Going To See The Elephant is a hilarious, quirky, and very full of great little details. It felt to me that the story was set in an alternate universe San Fransisco. For the life of me I couldn't figure out what time period it takes place in and I loved it for that. It's truly original.

The characters in this book are priceless. A sleek young reporter that somehow always has the biggest scoop, the crazy over-eating Mayor, the genius of everything that decides he wants to produce his own weather,...more
There was so much going on with this book, it is hard to even know where to begin. Let's start with the characters: Slater Brown is a writer newly arrived in Seattle with a burning desire to be remembered, not just read. His character is quirky and idealistic with not a lot of realism built in. That being said, it was what I liked the most about Slater. It was easy to want him to find the success he wished for. Tucker Oswell is the corrupt and sleazy mayor who eats as if there is no tomorrow and...more
An aspiring writer, cable cars, a recluse genius, newspaper scoops, a ravishing chess player with a protective father and a mayor with an insatiable appetite all contribute to the tale of Going to See the Elephant with San Francisco as its backdrop. I thought this book had a lot of potential and I did enjoy the main character's narrative through most of the book and particularly liked the character of his landlady.

Unfortunately, I think that the numerous plot lines failed to capture me and swee...more
fishburne does an excellent job with this book and i could totally see this on the big screen - i think it would translate well. it took me a bit to warm up to the main character, but following his senses and notes about the city of san francisco was a total delight. particularly being familiar with the place and discovering SF myself years ago, you can appreciate his point of view.

aside from the main character, his girlfriend, the chess player phenomenon and milo the incredible genius grew on...more
Fans of absurdist fiction will find much to admire in "Going to See The Elephant."

Aspiring writer Slater Brown comes to San Francisco with a large number of books he's never read, and aspirations of becoming famous. Shortly after spending his last 50 cents, he is hired as a reporter for the Morning Trumpet, a newspaper that is doing so poorly that it is published thrice a week on paper so thin that you can see through it. Unfortunately for Brown, he has no contacts from whom he can obtain stori...more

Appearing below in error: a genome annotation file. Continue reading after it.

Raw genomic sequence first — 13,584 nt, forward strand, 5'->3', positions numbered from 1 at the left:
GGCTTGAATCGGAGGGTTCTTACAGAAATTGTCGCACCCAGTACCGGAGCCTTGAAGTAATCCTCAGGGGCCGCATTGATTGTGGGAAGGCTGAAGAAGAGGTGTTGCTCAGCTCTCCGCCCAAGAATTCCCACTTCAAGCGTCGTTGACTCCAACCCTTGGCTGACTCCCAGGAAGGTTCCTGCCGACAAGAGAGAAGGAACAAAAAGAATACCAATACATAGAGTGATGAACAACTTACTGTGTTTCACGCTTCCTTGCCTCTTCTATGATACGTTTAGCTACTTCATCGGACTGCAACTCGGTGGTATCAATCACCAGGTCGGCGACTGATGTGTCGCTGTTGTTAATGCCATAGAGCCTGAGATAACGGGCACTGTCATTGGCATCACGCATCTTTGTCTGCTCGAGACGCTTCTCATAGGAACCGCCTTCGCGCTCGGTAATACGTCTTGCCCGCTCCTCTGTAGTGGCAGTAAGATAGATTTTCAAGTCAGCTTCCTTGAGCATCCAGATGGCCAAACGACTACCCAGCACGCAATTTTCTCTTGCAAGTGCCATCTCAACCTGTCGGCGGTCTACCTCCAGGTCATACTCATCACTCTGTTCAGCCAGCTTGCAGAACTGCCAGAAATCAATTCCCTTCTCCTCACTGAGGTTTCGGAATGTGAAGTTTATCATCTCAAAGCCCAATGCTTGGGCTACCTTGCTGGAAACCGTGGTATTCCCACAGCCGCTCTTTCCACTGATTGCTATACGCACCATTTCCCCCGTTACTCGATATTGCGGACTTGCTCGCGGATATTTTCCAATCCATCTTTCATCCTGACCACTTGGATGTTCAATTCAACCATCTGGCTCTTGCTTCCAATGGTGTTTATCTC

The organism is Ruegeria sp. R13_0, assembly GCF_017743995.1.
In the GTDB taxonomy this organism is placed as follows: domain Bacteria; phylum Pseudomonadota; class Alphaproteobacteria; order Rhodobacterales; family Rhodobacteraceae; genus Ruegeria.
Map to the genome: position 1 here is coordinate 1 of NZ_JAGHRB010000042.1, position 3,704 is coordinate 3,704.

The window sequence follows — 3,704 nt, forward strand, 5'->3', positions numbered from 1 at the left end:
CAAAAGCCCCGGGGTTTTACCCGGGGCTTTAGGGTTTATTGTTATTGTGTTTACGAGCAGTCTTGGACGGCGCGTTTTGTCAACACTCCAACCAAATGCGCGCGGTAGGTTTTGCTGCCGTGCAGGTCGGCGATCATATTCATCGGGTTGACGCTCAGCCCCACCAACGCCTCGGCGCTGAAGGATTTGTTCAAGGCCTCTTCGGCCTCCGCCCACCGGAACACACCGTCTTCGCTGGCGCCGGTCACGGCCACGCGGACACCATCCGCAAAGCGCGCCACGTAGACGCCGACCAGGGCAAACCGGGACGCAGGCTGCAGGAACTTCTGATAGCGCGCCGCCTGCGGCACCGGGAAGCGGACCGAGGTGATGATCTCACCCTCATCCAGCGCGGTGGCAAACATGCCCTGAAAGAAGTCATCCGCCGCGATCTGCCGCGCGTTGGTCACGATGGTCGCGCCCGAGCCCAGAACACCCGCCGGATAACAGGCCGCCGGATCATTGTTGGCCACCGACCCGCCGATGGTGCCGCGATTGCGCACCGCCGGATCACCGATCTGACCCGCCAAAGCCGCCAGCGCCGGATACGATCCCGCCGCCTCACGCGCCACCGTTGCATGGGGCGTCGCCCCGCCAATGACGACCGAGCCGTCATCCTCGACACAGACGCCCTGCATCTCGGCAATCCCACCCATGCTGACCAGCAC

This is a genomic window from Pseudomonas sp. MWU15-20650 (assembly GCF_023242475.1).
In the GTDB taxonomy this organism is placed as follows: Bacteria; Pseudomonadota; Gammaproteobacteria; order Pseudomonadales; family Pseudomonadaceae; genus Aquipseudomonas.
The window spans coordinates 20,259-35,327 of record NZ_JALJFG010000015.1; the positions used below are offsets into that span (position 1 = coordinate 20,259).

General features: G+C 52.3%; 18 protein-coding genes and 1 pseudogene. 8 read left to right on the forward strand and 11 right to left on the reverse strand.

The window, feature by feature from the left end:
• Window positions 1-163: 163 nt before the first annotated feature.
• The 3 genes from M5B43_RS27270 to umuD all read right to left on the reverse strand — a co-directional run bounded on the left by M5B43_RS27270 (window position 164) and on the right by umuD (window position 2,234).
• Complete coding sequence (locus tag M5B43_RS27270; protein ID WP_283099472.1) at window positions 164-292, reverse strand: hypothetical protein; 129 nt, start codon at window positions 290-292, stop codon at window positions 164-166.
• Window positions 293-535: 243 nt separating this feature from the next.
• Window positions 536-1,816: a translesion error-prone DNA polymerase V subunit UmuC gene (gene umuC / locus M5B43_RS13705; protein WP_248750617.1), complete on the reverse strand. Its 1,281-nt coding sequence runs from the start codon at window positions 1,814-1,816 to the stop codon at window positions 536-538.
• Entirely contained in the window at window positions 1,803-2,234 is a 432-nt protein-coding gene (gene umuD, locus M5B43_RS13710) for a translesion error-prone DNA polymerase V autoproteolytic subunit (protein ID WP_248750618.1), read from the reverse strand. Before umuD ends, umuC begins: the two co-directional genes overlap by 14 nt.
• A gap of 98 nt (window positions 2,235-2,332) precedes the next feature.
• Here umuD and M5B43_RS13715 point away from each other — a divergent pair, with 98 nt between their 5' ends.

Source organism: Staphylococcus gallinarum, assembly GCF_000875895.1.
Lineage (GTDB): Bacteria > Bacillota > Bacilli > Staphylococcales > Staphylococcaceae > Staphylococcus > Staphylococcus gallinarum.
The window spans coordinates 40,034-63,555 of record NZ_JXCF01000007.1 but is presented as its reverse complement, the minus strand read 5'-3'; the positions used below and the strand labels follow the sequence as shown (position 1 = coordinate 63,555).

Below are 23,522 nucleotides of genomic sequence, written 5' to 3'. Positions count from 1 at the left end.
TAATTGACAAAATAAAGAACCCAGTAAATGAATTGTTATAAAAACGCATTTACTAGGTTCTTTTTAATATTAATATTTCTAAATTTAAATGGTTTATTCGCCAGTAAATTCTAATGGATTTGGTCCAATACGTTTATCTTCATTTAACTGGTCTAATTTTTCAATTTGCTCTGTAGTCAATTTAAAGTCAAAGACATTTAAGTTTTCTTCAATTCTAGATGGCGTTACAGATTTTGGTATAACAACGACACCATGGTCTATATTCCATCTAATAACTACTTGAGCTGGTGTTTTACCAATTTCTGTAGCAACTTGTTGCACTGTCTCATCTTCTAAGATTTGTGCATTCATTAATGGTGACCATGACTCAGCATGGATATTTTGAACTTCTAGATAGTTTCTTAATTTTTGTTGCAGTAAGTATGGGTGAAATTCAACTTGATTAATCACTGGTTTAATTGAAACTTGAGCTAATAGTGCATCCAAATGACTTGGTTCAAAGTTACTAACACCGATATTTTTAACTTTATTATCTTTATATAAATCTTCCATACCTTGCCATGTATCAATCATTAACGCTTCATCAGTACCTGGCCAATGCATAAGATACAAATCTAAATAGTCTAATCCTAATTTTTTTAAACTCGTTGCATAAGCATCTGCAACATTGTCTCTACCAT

Another book I didn't care much for, and yet tried to write a tactful review for in Library Journal:
Verdict: One’s appreciation of this debut novel will depend entirely on a tolerance for a story that could be described as zany, irrepressible, and whimsical. Best suited for larger fiction collections.

Background: To a fictionalized San Francisco, resplendent with daily newspapers, none of which is named the Chronicle, wide-eyed innocent Slater Brown arrives with a trunkful of books and the absolu
I won this book in a pre-release give away. I was excited to get it, read it, and review it. The book did have a VERY interesting storyline and I like that the author seemed to be writing about those periods in your life that seem to be a pivot point from where your life moves off in a new direction. Those opportunities that seem to open up for you and close again, never to be opened again. My only issue with the book (the reason for three stars) is that I didn't immediately identify with the ma...more
Merry Christmas to me, what a sweet and graceful story this was. So much of it reminded me of the voice of Armistead Maupin (which makes sense since he was serialized in the San Francisco Chronicle), but there was a note of magical realism about the whole thing, too--a magical realism that discarded a lot of technology that a writer might have to deal with in the real San Francisco. After so many apartment fires in the City recently it was hard to get closer to the ending, but I could understand...more